Tuesday, January 12, 2010

Organizational Structure in Project Management

Organizational structure is an enterprise environmental factor which can affect the availability of resources and influence how projects are conducted. Organizational structures range from functional to projectized, with a variety of matrix structures between them. The table below shows key project-related characteristics of the major types of organizational structures.

1. Functional organization, is a hierarchy where each employee has one clear superior. Staff members are grouped by specialty, such as production, marketing, engineering, and accounting at the top level. Specialties may be further subdivided into functional organizations, such as mechanical and electrical engineering. Each department in a functional organization will do its project work independent of other departments.

2. Matrix organization, is a blend of functional and projectized characteristics.
  • Weak matrices maintain many of the characteristics of a functional organization, and the project manager role is more of a coordinator or expediter than that of a true project manager.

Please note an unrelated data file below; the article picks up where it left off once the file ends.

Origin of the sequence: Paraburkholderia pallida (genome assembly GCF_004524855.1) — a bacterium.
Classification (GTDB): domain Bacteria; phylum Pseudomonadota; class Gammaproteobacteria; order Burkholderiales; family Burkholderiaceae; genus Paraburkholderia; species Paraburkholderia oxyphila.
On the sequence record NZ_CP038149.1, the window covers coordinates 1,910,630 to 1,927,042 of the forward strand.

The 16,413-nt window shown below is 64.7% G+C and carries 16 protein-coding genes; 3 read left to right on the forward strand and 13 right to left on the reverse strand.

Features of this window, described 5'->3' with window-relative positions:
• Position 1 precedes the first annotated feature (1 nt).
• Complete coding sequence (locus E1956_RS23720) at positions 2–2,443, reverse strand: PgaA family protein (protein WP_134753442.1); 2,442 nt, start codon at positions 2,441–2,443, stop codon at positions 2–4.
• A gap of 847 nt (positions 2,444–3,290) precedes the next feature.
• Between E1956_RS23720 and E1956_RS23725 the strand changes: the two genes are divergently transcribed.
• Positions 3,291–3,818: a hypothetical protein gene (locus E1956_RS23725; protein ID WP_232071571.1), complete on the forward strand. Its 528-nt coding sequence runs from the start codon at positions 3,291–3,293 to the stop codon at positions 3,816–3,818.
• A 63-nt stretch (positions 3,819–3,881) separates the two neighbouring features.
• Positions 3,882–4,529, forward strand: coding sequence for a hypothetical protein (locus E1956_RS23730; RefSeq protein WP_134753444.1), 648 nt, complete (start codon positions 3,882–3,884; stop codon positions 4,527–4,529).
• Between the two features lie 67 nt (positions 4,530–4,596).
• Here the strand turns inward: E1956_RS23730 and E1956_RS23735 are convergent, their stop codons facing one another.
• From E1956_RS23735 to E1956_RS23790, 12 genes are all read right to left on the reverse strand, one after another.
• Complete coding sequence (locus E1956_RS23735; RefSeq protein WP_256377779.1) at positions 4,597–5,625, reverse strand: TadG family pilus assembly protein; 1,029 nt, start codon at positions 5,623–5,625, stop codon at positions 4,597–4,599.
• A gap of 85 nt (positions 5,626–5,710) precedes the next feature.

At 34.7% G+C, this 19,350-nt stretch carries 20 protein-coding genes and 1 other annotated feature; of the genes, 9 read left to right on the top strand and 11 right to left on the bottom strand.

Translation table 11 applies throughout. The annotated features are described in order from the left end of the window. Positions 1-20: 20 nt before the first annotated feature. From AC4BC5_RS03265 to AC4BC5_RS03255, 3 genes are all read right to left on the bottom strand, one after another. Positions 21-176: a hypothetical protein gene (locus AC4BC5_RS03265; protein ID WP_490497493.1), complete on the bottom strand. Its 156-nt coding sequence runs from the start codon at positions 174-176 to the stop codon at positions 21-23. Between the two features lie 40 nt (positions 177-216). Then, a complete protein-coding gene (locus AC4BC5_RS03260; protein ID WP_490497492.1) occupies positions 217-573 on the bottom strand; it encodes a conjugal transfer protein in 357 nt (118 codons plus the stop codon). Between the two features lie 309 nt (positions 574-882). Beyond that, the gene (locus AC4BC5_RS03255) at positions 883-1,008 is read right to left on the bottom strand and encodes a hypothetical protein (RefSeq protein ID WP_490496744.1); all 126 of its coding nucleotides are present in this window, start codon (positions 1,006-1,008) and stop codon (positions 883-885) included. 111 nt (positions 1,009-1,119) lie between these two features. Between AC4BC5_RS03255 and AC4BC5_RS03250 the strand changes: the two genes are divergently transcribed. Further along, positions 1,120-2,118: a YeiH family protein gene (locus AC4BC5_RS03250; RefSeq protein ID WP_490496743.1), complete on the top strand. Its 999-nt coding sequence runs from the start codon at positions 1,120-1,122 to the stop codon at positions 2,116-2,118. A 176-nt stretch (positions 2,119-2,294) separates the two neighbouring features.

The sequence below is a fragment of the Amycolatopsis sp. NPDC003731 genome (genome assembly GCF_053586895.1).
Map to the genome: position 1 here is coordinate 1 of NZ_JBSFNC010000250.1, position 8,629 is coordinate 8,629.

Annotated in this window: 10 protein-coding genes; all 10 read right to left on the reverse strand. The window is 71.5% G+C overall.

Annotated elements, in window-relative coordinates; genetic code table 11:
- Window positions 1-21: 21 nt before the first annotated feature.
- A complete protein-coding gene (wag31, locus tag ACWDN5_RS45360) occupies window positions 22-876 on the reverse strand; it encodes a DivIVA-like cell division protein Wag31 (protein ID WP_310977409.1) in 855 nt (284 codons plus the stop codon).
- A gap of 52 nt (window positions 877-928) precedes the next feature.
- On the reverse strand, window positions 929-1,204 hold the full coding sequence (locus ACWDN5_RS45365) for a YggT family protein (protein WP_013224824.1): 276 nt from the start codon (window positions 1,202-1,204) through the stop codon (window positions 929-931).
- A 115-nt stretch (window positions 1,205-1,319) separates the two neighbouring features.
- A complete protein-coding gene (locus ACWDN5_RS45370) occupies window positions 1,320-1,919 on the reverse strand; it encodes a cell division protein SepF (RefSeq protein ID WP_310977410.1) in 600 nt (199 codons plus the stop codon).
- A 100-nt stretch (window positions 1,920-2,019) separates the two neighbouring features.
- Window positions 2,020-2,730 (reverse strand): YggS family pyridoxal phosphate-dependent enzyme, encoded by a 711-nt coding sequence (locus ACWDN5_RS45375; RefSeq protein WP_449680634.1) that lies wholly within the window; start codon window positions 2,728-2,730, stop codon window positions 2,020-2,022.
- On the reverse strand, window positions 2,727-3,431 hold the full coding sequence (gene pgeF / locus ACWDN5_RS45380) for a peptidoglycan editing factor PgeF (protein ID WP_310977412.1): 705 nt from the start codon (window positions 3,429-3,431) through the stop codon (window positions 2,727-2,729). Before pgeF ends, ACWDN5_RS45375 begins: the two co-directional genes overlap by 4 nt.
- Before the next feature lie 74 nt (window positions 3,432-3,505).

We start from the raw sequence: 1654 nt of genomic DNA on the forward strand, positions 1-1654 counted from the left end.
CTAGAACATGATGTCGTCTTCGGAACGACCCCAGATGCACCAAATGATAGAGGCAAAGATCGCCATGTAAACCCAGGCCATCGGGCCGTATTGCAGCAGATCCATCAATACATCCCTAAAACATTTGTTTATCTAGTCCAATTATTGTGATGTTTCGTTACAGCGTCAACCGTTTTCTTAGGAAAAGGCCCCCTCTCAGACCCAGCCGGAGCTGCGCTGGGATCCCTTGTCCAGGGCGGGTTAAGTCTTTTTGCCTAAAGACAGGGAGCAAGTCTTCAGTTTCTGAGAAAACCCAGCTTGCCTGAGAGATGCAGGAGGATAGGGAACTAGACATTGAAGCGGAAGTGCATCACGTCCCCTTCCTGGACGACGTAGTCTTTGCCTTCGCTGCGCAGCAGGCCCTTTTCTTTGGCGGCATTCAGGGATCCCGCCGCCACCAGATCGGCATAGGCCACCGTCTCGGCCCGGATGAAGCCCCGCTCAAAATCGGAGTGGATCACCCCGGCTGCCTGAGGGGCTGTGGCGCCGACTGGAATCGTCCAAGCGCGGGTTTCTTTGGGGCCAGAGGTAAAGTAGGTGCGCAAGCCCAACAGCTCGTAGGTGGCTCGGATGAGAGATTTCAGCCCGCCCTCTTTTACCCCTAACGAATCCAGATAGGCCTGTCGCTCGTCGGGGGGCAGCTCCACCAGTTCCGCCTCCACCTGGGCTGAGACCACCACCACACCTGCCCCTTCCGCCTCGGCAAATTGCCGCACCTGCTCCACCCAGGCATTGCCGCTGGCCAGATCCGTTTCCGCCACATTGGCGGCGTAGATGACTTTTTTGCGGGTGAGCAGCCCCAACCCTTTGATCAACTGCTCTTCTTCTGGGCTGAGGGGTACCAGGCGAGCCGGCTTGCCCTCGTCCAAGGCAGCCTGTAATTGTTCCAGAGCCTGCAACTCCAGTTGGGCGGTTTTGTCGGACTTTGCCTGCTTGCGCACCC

• Strong matrices have many of the characteristics of the projectized organization, and can have full-time project managers with considerable authority and full-time project administrative staff. 
  • Balanced matrix organization recognizes the need for a project manager, it does not provide the project manager with the full authority over the project and project funding.
3. Projectized organization, is a hierarchy where team members are often co-located, most of the organization's resources are involved in project work, and project managers have a great deal of independence and authority. Projectized organizations often have organizational units called departments, but these groups either report directly to the project manager or provide support services to the various projects.

Many organizations involve all these structures at various levels. For example, even a fundamentally functional organization may create a special project team to handle a critical project. Such a team may have many of the characteristics of a project team in a projectized organization. The team may include full-time staff from different functional departments, may develop its own set of operating procedures, and may operate outside the standard, formalized reporting structure.

Source: Project Management Body of Knowledge (PMBOK® Guide)

1 comment:

Lisa said...

Perfect post on organizational structure, being a team manager i learned something new and sharing this with my team !! Hierarchy Structure